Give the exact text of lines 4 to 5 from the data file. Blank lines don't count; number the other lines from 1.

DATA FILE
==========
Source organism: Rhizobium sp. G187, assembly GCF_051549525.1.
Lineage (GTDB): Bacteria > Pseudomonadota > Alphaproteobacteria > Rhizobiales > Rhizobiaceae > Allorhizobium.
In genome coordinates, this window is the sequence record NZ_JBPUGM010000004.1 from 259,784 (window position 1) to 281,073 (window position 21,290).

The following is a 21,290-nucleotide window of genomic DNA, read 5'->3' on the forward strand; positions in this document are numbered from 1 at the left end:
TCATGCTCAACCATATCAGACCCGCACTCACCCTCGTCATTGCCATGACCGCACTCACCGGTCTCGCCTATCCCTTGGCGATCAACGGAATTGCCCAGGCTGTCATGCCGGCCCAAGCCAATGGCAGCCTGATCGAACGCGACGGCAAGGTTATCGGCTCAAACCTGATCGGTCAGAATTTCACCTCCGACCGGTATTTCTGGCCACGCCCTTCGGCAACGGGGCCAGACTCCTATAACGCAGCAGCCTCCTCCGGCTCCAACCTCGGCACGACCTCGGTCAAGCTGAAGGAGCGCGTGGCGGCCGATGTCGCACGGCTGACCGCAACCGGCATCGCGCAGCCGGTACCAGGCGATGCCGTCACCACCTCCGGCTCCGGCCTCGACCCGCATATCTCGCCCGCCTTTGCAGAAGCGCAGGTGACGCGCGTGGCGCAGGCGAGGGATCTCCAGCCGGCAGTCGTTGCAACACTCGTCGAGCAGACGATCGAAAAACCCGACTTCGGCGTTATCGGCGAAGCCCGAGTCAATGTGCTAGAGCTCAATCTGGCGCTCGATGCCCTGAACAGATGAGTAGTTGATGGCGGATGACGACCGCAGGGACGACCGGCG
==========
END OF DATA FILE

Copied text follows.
The following is a 21,290-nucleotide window of genomic DNA, read 5'->3' on the forward strand; positions in this document are numbered from 1 at the left end:
TCATGCTCAACCATATCAGACCCGCACTCACCCTCGTCATTGCCATGACCGCACTCACCGGTCTCGCCTATCCCTTGGCGATCAACGGAATTGCCCAGGCTGTCATGCCGGCCCAAGCCAATGGCAGCCTGATCGAACGCGACGGCAAGGTTATCGGCTCAAACCTGATCGGTCAGAATTTCACCTCCGACCGGTATTTCTGGCCACGCCCTTCGGCAACGGGGCCAGACTCCTATAACGCAGCAGCCTCCTCCGGCTCCAACCTCGGCACGACCTCGGTCAAGCTGAAGGAGCGCGTGGCGGCCGATGTCGCACGGCTGACCGCAACCGGCATCGCGCAGCCGGTACCAGGCGATGCCGTCACCACCTCCGGCTCCGGCCTCGACCCGCATATCTCGCCCGCCTTTGCAGAAGCGCAGGTGACGCGCGTGGCGCAGGCGAGGGATCTCCAGCCGGCAGTCGTTGCAACACTCGTCGAGCAGACGATCGAAAAACCCGACTTCGGCGTTATCGGCGAAGCCCGAGTCAATGTGCTAGAGCTCAATCTGGCGCTCGATGCCCTGAACAGATGAGTAGTTGATGGCGGATGACGACCGCAGGGACGACCGGCG